Wednesday, February 28, 2007

Orcas March CTP Available from MSDN

Microsoft released on February 28, 2007 the Microsoft Pre-release Software Visual Studio Code Name "Orcas" - March Community Technology Preview (CTP) as a self-extracting install or VirtualPC image. The Release Notes are here. According to the Overview on the download page, highlights for LINQ and ADO.NET 3.0 are:

  • LINQ

      The LINQ Project: this CTP represents a major milestone in the LINQ project. For more information about LINQ click here

    • VB 9.0 Language Support: This CTP contains the following language features:
      • Query Expressions: Basic querying, filtering, and ordering support
      • Object Initializers
      • Extension Methods
      • Local Variable Type Inference
      • Anonymous Types
      • XML literals
      • XML properties
      • New Line and Expression IntelliSense
    • C# 3.0 Language Support: This CTP implements all of the C#3.0 language features from the May LINQ CTP including:
      • Query Expressions
      • Object and Collection Initializers
      • Extension Methods
      • Local Variable Type Inference and Anonymous Types
      • Lambdas bound to Delegates and Expression trees
      • Complete design-time support: IntelliSense, Formatting, Colorization
    • LINQ to ADO.NET
      • ADO.NET is fully integrated with LINQ and offers many options for using LINQ in various scenarios: LINQ to SQL provides direct access to database tables from the programming environment, LINQ to Entities enables developers to use LINQ over EDM models, and LINQ to DataSet allows the full expressivity of LINQ to be used over DataSets.
      • LINQ to Entities enables developers to program against a relational database using a view of the data that is appropriate for the application they are building, independent of the structure of the underlying database. The use of the Entity Data Model (EDM) enables developers to design models that follow the concepts built into the application, instead of having to map them to constructs available in relational stores. LINQ to Entities is built on the ADO.NET Provider model and will support working against different back end relational stores in addition to Microsoft SQL Server. This CTP includes a LINQ to Entities provider for SQL Server and SQL Server Compact Edition.
      • LINQ to SQL (previous name DLinq) has enhanced the functionality from the May 2006 LINQ CTP. You can find it in System.Data.Linq namespace in System.Data.Linq.dll. New in this release is that DataContext provides optimized modes for read-only use and serialization . Also new is that DataShape streamlines eager loading capabilities and adds the ability to set queries on relationships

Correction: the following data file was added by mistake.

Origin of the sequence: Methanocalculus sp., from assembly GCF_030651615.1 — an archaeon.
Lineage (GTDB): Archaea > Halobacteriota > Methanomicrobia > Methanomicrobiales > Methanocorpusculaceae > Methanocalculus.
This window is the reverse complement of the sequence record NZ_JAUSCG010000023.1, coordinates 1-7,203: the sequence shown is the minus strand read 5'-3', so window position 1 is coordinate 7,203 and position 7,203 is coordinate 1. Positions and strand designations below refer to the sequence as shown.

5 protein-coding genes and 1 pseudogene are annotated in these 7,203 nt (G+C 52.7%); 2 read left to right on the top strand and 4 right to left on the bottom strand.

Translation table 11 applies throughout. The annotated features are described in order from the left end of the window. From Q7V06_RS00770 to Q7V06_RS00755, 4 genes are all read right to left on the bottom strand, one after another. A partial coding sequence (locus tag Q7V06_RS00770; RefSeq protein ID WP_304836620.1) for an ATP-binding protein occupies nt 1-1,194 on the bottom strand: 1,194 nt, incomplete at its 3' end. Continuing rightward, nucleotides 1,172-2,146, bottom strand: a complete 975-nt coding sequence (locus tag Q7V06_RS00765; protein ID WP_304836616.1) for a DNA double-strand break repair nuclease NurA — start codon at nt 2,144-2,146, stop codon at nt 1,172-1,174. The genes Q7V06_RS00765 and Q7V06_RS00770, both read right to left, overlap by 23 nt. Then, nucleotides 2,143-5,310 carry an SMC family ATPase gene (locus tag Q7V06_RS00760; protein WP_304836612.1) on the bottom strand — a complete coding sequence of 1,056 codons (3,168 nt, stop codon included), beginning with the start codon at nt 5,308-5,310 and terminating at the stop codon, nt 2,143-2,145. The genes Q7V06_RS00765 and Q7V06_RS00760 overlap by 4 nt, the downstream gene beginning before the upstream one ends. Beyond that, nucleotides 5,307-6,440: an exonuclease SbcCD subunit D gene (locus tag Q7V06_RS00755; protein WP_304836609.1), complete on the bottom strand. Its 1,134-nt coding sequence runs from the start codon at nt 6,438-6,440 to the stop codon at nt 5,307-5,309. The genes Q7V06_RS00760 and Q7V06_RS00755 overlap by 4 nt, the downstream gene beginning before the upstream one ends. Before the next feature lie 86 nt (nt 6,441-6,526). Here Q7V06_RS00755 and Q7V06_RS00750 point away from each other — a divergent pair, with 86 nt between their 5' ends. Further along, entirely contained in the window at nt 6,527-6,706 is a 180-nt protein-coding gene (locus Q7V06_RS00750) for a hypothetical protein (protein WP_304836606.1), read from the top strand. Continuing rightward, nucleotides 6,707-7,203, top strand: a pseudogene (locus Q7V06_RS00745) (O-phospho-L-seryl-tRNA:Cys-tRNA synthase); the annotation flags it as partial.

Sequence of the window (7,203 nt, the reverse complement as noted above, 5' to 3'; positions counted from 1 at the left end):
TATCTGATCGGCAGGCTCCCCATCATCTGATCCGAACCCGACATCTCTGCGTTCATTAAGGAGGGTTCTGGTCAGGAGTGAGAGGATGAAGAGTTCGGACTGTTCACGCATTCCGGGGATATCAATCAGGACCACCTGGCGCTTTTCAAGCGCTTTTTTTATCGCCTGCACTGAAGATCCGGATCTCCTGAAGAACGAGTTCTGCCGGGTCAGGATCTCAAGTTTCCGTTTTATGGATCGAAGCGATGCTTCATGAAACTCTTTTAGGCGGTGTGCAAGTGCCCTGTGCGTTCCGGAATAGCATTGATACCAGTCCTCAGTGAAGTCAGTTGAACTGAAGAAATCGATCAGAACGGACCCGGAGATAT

• LINQ To SQL Designer
      • Methods can be created from stored procedures and functions within the designer.
      • Better handling of database schemas.
      • Improved inheritance support in the designer.
    • LINQ over XML (XLinq)
      • System.Xml Bridge Classes added – There is a set of extension methods allowing XPath / XSLT to be used over LINQ to XML trees, allow XSLT transformations to produce an LINQ to XML tree, and to validate an XElement tree against an XML Schema.
      • Event Model - This allows LINQ to XML trees to be efficiently synchronized with a GUI, e.g. a Windows Presentation Foundation application
      • Class hierarchy changes - XObject class added, XStreamingElement class (temporarily) removed
      • Various understandability / usability improvements – There have been a number of relatively minor changes done in response to internal reviews, usability studies, and external feedback to make the API more clean and consistent.
    • LINQ to Objects API
      • The LINQ to Objects API supports queries over any .NET collection, such as arrays and Generic Lists. This API is defined in the System.Linq namespaces inside System.Core.dll.
    • Extended, more powerful data APIs with the ADO.NET Entity Framework